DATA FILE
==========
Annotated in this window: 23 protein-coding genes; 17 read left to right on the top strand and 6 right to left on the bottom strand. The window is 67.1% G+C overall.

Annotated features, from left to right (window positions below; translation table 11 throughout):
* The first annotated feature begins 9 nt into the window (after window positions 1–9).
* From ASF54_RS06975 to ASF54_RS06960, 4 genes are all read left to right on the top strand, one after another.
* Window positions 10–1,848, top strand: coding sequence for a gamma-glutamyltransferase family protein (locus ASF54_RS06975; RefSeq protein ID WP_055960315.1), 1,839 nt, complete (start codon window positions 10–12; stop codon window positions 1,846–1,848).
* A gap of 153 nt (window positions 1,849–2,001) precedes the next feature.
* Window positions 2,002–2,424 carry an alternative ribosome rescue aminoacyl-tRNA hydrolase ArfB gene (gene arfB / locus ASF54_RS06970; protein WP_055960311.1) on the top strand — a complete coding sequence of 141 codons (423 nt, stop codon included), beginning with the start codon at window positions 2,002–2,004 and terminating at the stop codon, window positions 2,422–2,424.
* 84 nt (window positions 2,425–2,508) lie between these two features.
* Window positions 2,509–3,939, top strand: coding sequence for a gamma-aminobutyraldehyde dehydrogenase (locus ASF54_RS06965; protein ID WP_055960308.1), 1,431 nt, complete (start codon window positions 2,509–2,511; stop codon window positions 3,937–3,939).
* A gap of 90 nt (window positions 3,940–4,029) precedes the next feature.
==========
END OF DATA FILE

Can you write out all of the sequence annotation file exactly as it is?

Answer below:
Annotated in this window: 23 protein-coding genes; 17 read left to right on the top strand and 6 right to left on the bottom strand. The window is 67.1% G+C overall.

Annotated features, from left to right (window positions below; translation table 11 throughout):
* The first annotated feature begins 9 nt into the window (after window positions 1–9).
* From ASF54_RS06975 to ASF54_RS06960, 4 genes are all read left to right on the top strand, one after another.
* Window positions 10–1,848, top strand: coding sequence for a gamma-glutamyltransferase family protein (locus ASF54_RS06975; RefSeq protein ID WP_055960315.1), 1,839 nt, complete (start codon window positions 10–12; stop codon window positions 1,846–1,848).
* A gap of 153 nt (window positions 1,849–2,001) precedes the next feature.
* Window positions 2,002–2,424 carry an alternative ribosome rescue aminoacyl-tRNA hydrolase ArfB gene (gene arfB / locus ASF54_RS06970; protein WP_055960311.1) on the top strand — a complete coding sequence of 141 codons (423 nt, stop codon included), beginning with the start codon at window positions 2,002–2,004 and terminating at the stop codon, window positions 2,422–2,424.
* 84 nt (window positions 2,425–2,508) lie between these two features.
* Window positions 2,509–3,939, top strand: coding sequence for a gamma-aminobutyraldehyde dehydrogenase (locus ASF54_RS06965; protein ID WP_055960308.1), 1,431 nt, complete (start codon window positions 2,509–2,511; stop codon window positions 3,937–3,939).
* A gap of 90 nt (window positions 3,940–4,029) precedes the next feature.